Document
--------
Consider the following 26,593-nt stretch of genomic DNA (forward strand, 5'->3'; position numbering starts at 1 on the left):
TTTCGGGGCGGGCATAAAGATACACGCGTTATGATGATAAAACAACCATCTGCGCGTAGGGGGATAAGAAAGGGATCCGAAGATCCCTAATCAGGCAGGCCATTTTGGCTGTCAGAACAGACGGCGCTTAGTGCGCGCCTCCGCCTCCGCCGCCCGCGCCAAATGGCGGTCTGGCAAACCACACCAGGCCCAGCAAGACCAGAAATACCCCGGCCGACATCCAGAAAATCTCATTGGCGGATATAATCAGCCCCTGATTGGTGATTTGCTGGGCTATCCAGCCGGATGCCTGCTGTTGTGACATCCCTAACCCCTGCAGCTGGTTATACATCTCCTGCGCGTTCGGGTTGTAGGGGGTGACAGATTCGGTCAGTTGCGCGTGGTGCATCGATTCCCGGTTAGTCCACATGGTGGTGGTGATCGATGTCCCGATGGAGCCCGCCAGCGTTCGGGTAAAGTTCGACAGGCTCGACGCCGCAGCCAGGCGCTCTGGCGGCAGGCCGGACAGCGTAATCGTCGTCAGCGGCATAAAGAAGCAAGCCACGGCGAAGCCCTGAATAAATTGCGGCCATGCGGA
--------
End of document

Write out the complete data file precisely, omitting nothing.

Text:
Consider the following 26,593-nt stretch of genomic DNA (forward strand, 5'->3'; position numbering starts at 1 on the left):
TTTCGGGGCGGGCATAAAGATACACGCGTTATGATGATAAAACAACCATCTGCGCGTAGGGGGATAAGAAAGGGATCCGAAGATCCCTAATCAGGCAGGCCATTTTGGCTGTCAGAACAGACGGCGCTTAGTGCGCGCCTCCGCCTCCGCCGCCCGCGCCAAATGGCGGTCTGGCAAACCACACCAGGCCCAGCAAGACCAGAAATACCCCGGCCGACATCCAGAAAATCTCATTGGCGGATATAATCAGCCCCTGATTGGTGATTTGCTGGGCTATCCAGCCGGATGCCTGCTGTTGTGACATCCCTAACCCCTGCAGCTGGTTATACATCTCCTGCGCGTTCGGGTTGTAGGGGGTGACAGATTCGGTCAGTTGCGCGTGGTGCATCGATTCCCGGTTAGTCCACATGGTGGTGGTGATCGATGTCCCGATGGAGCCCGCCAGCGTTCGGGTAAAGTTCGACAGGCTCGACGCCGCAGCCAGGCGCTCTGGCGGCAGGCCGGACAGCGTAATCGTCGTCAGCGGCATAAAGAAGCAAGCCACGGCGAAGCCCTGAATAAATTGCGGCCATGCGGA